Description AC2-12
Turbulent separated inert and reactive flows over a triangular bluff body
Application Challenge AC2-12 © copyright ERCOFTAC 2019
Description
Introduction
Turbulent separated bluff-body flows are encountered in many industrial applications, such as external aerodynamics and gas turbine combustors. This type of flow is associated with separation of the boundary layers, vortex shedding and bluff-body stabilized combustion and has long been of interest to scientists and engineers. The goal of the study on which this AC is based has been to replicate experiments carried out in a test rig at Volvo [1,2,3]. Due to the simple geometry, this test case is quite attractive for verifying and validating new algorithms and models in the frame of computational fluid dynamics (hereafter CFD). The knowledge obtained can be applied to assess the predictive capabilities of the state-of-the-art CFD codes to model and simulate unsteady combustion physics. The numerical results reported here are based on the work published in [4].
Relevance to Industrial Sector
There are at least two fields of application, where turbulent bluff-body flows play a significant role. The first one is external (or internal) aerodynamics. The second one is combustion applications, where flame stabilization is achieved using bluff-bodies. The latter is one of the most used approaches in a variety of propulsion and industrial combustion systems. It is employed for supplementary firing in industrial boilers and heat recovery steam generators, and is also used in ramjet and turbojet afterburner systems [5]. In addition, it is often used in fundamental studies (both experimental and numerical) of turbulent wakes and flame characteristics or as computational test case for the development of new models [5].
Design or Assessment Parameters
The flow dynamics of bluff-body flames can be assessed using both integral parameters and first and second order local statistics. The prime integral parameters are the recirculation zone length and the Strouhal number of convective and absolute instabilities, as well as first and second order statistics for the local velocity and scalar (temperature, species) distributions as well as their spectral density. Additionally, the combustion dynamics and lean blowoff (LBO) can be used to predict unsteady combustion physics.
Flow Domain Geometry
Figure 1 shows a schematic drawing of the flow configuration. The set-up consisted of a straight channel with a rectangular cross-section, divided into an inlet section of 0.5 m length and a channel passage section of length L = 1 m and 0.12 m × 0.24 m cross-section. The inlet section was used for flow straightening and turbulence control. The air entering the inlet section was distributed over the cross-section by a critical plate that, at the same time, isolated the channel acoustically from the air supply system. The channel passage section ended in a circular duct with a large diameter. The triangular bluff-body (with side length, H = 0.04 m) was mounted with its reference position 0.681 m upstream of the channel exit.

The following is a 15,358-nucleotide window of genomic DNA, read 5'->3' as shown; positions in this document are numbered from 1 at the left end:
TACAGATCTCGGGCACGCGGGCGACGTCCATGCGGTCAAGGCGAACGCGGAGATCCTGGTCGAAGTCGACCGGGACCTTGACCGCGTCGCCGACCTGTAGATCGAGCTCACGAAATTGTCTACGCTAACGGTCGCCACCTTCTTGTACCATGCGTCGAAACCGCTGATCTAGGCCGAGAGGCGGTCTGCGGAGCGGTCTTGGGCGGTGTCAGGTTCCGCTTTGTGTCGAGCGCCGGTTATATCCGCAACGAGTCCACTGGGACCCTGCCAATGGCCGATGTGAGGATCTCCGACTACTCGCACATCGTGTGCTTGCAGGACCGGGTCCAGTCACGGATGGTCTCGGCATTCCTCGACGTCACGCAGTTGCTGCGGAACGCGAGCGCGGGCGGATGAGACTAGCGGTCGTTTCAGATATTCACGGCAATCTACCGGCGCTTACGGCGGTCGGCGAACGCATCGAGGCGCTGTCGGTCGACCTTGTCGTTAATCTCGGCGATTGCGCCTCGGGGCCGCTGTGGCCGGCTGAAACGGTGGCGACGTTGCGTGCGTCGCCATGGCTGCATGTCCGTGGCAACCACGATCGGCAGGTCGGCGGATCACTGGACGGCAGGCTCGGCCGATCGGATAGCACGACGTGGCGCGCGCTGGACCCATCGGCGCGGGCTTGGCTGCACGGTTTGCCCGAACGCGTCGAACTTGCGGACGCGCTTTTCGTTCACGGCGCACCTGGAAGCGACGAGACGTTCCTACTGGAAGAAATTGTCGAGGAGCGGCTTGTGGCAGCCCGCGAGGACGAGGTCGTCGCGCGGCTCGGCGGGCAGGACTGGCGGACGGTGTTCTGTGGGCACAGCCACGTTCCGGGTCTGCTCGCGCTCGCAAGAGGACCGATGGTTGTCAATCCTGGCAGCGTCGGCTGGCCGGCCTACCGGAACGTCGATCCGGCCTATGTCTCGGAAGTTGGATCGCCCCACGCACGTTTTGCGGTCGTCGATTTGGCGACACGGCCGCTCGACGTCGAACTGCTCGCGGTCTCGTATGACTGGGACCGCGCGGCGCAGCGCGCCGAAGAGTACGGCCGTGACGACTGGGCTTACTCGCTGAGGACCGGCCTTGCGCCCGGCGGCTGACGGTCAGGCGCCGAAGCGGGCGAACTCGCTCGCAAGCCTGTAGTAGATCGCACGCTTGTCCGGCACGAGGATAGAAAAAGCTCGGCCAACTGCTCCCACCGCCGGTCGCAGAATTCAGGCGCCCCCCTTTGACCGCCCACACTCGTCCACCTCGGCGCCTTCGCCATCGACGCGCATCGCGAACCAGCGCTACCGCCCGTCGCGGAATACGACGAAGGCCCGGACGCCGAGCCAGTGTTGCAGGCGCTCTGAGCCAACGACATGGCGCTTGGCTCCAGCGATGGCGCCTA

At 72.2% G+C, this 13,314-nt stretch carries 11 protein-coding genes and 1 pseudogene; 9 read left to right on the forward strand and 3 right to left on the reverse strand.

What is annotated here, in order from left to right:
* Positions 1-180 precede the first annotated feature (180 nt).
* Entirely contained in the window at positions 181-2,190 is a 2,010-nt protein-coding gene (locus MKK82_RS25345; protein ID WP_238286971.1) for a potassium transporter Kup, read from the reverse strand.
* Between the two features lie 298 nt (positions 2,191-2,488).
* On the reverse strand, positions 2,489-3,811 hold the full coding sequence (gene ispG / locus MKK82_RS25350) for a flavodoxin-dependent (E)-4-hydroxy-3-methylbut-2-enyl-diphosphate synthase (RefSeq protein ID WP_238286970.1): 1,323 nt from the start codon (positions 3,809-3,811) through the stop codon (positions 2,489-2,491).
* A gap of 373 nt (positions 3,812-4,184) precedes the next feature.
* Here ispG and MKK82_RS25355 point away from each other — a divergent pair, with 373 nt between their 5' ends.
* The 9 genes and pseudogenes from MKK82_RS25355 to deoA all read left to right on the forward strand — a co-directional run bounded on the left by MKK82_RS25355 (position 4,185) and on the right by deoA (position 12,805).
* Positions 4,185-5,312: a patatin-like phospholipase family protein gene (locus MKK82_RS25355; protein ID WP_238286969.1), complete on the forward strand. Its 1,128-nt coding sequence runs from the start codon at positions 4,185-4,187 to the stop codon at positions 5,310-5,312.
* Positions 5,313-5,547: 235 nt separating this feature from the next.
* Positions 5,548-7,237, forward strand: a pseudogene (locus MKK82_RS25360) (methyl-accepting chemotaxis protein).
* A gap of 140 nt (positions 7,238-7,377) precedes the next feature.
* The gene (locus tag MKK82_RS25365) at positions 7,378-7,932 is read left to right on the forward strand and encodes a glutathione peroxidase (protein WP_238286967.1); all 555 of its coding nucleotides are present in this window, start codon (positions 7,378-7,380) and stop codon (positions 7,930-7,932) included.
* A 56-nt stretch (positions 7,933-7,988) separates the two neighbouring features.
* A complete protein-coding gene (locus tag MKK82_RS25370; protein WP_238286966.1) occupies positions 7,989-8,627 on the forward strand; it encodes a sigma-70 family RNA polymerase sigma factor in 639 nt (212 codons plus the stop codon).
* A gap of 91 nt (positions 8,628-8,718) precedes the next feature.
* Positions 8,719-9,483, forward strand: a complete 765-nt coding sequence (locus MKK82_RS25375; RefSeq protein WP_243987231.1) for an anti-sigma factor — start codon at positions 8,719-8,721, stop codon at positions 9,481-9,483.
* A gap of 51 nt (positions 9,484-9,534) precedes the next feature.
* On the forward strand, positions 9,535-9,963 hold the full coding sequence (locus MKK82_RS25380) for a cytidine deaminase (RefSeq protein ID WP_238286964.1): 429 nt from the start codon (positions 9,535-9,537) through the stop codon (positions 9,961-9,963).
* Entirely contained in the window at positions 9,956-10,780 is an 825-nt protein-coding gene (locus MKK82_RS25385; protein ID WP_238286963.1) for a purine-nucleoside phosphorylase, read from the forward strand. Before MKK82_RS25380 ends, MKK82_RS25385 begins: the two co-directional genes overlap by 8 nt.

The principal flow parameters and experimental conditions are summarized in Table 1 for non-reactive and reactive cases (propane is the fuel), where the Reynolds number is based on the bluff-body side length, St is the Strouhal number, U is velocity, T is temperature, p is the static pressure, φ is the equivalence ratio and Lr/H represents the recirculation zone length. The symbol ∞ denotes that a parameter is applied at the rig inlet. The laminar flames speeds for the reacting cases C1 and C2 were set as Sl = 0.14 m/s and Sl = 0.77 m/s, respectively.
Figure 1: The sketch of the Volvo rig. All linear dimensions are in mm |
Table 1: . Flow parameters used for the Volvo rig: inert (C0) and reactive (C1-C2) cases |
Flow Physics and Fluid Dynamics Data
The Reynolds numbers based on the side length of the bluff-body and bulk velocity are estimated as, Re = 28,000 – 47,000 (sub-critical flow regime). The combustion is characterized by the lean, premixed propane-air mixture of equivalence ratio φ = 0.58 – 0.65 (“thin reaction zone” regime). The key features of the flow mechanics are the laminar boundary layer, separated shear layer, wake and the flow instabilities that provide complex, nonlinear interaction between them. The wake is dominated by two types of instabilities: convective instabilities or asymmetric vortex shedding (Bénard/von Kármán instability) and Kelvin–Helmholtz instability (sometimes called absolute) of the separated shear layer. For the reactive cases, the flame introduces additional phenomena through effects of exothermicity and flow dilatation on the flow field, which leads to the large differences between the non-reacting and the reacting wake. Figure 2 compares instantaneous and time-averaged flow visualizations of non-reactive and reactive wakes, obtained during the present numerical simulations. The key flow features are shown as well.
Figure 2: The flow mechanics of the considered non-reactive and reactive bluff-body flows. The images are based on the results obtained by LES |
Contributed by: D.A. Lysenko and M. Donskov — 3DMSimtek AS, Sandnes, Norway
© copyright ERCOFTAC 2019